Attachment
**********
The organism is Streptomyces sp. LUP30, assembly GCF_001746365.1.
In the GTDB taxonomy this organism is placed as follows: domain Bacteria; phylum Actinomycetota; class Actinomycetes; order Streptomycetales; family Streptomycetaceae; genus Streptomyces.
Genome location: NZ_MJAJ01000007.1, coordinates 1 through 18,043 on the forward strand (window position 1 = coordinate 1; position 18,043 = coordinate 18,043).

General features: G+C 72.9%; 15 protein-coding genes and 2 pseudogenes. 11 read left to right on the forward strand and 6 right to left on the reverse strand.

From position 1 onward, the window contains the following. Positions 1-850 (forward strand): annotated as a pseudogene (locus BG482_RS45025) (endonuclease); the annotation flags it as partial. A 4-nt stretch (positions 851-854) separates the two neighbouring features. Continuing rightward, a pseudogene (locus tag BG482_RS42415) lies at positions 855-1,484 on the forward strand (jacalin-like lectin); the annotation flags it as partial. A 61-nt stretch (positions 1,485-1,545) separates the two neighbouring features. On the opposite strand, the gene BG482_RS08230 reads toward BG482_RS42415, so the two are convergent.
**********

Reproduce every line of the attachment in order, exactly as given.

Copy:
The organism is Streptomyces sp. LUP30, assembly GCF_001746365.1.
In the GTDB taxonomy this organism is placed as follows: domain Bacteria; phylum Actinomycetota; class Actinomycetes; order Streptomycetales; family Streptomycetaceae; genus Streptomyces.
Genome location: NZ_MJAJ01000007.1, coordinates 1 through 18,043 on the forward strand (window position 1 = coordinate 1; position 18,043 = coordinate 18,043).

General features: G+C 72.9%; 15 protein-coding genes and 2 pseudogenes. 11 read left to right on the forward strand and 6 right to left on the reverse strand.

From position 1 onward, the window contains the following. Positions 1-850 (forward strand): annotated as a pseudogene (locus BG482_RS45025) (endonuclease); the annotation flags it as partial. A 4-nt stretch (positions 851-854) separates the two neighbouring features. Continuing rightward, a pseudogene (locus tag BG482_RS42415) lies at positions 855-1,484 on the forward strand (jacalin-like lectin); the annotation flags it as partial. A 61-nt stretch (positions 1,485-1,545) separates the two neighbouring features. On the opposite strand, the gene BG482_RS08230 reads toward BG482_RS42415, so the two are convergent.